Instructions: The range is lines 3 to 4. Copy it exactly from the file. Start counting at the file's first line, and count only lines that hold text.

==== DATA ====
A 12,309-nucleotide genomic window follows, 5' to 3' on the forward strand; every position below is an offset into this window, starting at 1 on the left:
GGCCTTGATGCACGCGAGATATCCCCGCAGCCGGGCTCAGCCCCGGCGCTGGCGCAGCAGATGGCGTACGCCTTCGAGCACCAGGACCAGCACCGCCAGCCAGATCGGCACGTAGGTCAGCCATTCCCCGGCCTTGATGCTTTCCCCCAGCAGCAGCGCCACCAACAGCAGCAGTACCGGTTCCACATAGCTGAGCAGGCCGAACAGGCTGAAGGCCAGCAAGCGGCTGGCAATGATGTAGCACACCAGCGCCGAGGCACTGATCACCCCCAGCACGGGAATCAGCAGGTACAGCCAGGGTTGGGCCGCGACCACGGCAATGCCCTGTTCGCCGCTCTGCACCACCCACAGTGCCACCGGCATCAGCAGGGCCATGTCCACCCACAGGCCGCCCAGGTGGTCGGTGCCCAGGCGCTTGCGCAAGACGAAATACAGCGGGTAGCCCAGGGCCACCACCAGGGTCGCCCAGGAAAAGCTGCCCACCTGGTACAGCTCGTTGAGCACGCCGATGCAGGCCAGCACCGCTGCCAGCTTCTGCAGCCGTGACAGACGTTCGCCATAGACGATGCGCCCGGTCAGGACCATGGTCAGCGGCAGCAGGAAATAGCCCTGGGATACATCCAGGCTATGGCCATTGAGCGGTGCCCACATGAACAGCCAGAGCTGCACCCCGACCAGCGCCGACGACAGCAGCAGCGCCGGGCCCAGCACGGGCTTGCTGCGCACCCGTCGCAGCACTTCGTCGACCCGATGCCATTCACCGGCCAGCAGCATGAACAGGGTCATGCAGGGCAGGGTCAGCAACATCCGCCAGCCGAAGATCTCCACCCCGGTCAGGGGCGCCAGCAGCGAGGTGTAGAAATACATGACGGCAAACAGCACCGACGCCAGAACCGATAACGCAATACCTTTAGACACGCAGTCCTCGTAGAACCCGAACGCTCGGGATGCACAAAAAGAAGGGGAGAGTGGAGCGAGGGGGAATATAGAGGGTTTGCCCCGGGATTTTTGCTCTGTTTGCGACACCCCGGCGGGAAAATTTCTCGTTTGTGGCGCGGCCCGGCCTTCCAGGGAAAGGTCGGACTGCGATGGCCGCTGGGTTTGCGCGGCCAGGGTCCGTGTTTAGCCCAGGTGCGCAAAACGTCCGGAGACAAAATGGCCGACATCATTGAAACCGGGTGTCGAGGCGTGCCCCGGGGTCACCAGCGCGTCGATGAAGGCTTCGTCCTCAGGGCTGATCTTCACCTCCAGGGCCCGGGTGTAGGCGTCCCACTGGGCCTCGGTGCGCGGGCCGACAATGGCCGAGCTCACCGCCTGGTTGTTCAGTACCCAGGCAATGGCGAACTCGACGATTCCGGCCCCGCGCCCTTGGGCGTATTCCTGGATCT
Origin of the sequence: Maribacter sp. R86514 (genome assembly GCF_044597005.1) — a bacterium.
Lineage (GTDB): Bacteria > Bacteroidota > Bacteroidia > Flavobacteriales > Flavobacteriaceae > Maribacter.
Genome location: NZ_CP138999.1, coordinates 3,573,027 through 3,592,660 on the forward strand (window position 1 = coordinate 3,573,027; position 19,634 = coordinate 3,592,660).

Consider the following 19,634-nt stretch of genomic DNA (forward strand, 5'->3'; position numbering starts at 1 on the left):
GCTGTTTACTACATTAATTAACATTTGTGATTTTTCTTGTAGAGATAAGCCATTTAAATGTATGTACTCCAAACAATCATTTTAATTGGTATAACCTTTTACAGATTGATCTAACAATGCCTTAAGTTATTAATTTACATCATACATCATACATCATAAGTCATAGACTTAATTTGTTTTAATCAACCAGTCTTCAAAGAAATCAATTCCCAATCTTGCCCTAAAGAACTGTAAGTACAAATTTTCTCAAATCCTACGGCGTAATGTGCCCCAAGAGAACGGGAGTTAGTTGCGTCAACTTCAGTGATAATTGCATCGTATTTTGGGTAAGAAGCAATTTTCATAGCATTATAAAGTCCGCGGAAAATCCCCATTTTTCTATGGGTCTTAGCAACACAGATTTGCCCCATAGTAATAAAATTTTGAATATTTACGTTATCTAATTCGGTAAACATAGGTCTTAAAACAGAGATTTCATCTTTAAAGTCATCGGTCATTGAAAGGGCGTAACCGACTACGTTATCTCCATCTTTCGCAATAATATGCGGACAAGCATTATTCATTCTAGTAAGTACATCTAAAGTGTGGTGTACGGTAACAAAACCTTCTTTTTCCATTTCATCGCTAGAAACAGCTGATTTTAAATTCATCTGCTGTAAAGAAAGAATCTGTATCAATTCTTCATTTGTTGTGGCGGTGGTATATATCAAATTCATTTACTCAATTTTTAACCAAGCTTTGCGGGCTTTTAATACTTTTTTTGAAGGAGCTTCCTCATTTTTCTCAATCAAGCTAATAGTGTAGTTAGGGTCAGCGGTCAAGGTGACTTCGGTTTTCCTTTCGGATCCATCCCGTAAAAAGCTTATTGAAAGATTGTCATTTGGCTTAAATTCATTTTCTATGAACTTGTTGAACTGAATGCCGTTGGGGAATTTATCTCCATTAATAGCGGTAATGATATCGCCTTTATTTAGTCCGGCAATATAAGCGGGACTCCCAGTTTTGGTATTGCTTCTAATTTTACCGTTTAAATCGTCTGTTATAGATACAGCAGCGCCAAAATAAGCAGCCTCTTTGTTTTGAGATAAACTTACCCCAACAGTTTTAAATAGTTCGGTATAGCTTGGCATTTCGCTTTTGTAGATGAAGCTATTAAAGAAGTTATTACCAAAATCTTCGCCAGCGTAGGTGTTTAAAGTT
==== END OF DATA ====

Origin of the sequence: Maribacter sp. R86514 (genome assembly GCF_044597005.1) — a bacterium.
Lineage (GTDB): Bacteria > Bacteroidota > Bacteroidia > Flavobacteriales > Flavobacteriaceae > Maribacter.